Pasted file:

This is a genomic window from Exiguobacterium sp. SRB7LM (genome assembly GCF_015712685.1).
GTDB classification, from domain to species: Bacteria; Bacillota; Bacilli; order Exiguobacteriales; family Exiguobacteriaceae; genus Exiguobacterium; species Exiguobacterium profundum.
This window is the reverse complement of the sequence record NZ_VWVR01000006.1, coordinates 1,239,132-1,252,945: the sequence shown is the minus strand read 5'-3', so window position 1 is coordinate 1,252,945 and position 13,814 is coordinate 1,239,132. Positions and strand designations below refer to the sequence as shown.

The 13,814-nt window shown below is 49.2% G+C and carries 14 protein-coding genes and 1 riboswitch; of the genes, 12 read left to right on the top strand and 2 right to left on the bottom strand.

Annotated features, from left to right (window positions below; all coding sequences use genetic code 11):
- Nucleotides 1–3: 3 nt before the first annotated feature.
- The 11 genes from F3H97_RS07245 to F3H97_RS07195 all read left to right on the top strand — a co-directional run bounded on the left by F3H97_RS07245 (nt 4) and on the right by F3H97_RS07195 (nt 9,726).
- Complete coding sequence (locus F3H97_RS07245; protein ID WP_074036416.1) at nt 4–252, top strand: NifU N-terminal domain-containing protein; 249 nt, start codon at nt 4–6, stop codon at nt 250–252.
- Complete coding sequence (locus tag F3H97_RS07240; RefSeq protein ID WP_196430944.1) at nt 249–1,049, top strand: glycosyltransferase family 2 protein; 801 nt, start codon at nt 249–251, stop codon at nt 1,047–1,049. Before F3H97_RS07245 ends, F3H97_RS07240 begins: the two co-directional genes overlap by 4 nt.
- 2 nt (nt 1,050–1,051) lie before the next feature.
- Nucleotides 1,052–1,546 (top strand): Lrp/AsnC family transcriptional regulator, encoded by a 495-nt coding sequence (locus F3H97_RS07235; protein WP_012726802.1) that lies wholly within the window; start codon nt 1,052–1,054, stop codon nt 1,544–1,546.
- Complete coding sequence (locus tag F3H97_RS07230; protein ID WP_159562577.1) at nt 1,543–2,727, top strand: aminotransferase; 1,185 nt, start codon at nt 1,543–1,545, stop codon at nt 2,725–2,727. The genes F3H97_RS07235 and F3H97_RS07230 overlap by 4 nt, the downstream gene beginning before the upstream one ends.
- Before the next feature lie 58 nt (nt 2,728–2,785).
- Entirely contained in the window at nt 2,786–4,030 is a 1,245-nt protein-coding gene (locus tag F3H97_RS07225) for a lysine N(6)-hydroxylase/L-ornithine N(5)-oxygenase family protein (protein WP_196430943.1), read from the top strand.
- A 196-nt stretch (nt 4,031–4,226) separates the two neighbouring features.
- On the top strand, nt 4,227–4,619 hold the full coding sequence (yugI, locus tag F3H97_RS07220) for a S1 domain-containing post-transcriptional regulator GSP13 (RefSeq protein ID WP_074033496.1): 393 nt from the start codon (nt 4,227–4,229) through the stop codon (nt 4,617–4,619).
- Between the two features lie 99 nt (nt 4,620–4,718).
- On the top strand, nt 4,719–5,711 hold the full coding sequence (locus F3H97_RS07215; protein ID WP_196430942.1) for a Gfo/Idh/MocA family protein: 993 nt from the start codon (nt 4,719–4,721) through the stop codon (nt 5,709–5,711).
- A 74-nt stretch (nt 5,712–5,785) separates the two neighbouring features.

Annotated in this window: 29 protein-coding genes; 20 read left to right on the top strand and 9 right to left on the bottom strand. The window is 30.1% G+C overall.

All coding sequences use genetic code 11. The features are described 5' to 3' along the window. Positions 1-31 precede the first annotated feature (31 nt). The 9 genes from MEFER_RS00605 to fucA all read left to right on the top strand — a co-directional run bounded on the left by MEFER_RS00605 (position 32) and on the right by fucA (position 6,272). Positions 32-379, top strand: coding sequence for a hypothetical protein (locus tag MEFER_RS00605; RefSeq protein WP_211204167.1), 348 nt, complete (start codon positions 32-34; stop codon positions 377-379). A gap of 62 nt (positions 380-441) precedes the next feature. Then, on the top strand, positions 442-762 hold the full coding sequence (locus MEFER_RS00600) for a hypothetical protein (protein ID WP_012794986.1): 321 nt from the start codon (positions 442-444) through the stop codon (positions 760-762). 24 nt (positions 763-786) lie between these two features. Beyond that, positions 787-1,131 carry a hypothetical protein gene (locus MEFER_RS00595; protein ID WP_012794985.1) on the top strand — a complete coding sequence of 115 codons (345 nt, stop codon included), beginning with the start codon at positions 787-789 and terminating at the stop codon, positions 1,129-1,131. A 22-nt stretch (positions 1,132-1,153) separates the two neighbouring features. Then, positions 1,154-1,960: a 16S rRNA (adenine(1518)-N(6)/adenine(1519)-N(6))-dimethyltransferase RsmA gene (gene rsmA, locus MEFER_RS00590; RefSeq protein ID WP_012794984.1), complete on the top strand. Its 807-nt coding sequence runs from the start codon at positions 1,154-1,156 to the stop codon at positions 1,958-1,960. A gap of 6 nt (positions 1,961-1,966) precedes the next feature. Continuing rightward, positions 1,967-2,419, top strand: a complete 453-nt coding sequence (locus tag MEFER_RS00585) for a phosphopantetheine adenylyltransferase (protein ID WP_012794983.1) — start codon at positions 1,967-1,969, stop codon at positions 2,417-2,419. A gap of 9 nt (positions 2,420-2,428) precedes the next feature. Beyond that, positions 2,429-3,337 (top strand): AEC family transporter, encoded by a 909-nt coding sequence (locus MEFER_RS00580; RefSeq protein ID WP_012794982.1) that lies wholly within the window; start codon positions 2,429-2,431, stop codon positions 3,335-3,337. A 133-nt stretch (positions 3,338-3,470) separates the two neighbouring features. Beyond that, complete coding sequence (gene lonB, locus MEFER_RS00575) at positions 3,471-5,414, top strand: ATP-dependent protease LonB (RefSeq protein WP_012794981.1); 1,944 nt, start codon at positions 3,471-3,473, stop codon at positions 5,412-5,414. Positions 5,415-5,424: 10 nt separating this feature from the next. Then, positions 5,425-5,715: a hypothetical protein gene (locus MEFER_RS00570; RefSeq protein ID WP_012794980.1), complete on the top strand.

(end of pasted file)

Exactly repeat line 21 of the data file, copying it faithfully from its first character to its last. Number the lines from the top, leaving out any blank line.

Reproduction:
All coding sequences use genetic code 11. The features are described 5' to 3' along the window. Positions 1-31 precede the first annotated feature (31 nt). The 9 genes from MEFER_RS00605 to fucA all read left to right on the top strand — a co-directional run bounded on the left by MEFER_RS00605 (position 32) and on the right by fucA (position 6,272). Positions 32-379, top strand: coding sequence for a hypothetical protein (locus tag MEFER_RS00605; RefSeq protein WP_211204167.1), 348 nt, complete (start codon positions 32-34; stop codon positions 377-379). A gap of 62 nt (positions 380-441) precedes the next feature. Then, on the top strand, positions 442-762 hold the full coding sequence (locus MEFER_RS00600) for a hypothetical protein (protein ID WP_012794986.1): 321 nt from the start codon (positions 442-444) through the stop codon (positions 760-762). 24 nt (positions 763-786) lie between these two features. Beyond that, positions 787-1,131 carry a hypothetical protein gene (locus MEFER_RS00595; protein ID WP_012794985.1) on the top strand — a complete coding sequence of 115 codons (345 nt, stop codon included), beginning with the start codon at positions 787-789 and terminating at the stop codon, positions 1,129-1,131. A 22-nt stretch (positions 1,132-1,153) separates the two neighbouring features. Then, positions 1,154-1,960: a 16S rRNA (adenine(1518)-N(6)/adenine(1519)-N(6))-dimethyltransferase RsmA gene (gene rsmA, locus MEFER_RS00590; RefSeq protein ID WP_012794984.1), complete on the top strand. Its 807-nt coding sequence runs from the start codon at positions 1,154-1,156 to the stop codon at positions 1,958-1,960. A gap of 6 nt (positions 1,961-1,966) precedes the next feature. Continuing rightward, positions 1,967-2,419, top strand: a complete 453-nt coding sequence (locus tag MEFER_RS00585) for a phosphopantetheine adenylyltransferase (protein ID WP_012794983.1) — start codon at positions 1,967-1,969, stop codon at positions 2,417-2,419. A gap of 9 nt (positions 2,420-2,428) precedes the next feature. Beyond that, positions 2,429-3,337 (top strand): AEC family transporter, encoded by a 909-nt coding sequence (locus MEFER_RS00580; RefSeq protein ID WP_012794982.1) that lies wholly within the window; start codon positions 2,429-2,431, stop codon positions 3,335-3,337. A 133-nt stretch (positions 3,338-3,470) separates the two neighbouring features. Beyond that, complete coding sequence (gene lonB, locus MEFER_RS00575) at positions 3,471-5,414, top strand: ATP-dependent protease LonB (RefSeq protein WP_012794981.1); 1,944 nt, start codon at positions 3,471-3,473, stop codon at positions 5,412-5,414. Positions 5,415-5,424: 10 nt separating this feature from the next. Then, positions 5,425-5,715: a hypothetical protein gene (locus MEFER_RS00570; RefSeq protein ID WP_012794980.1), complete on the top strand.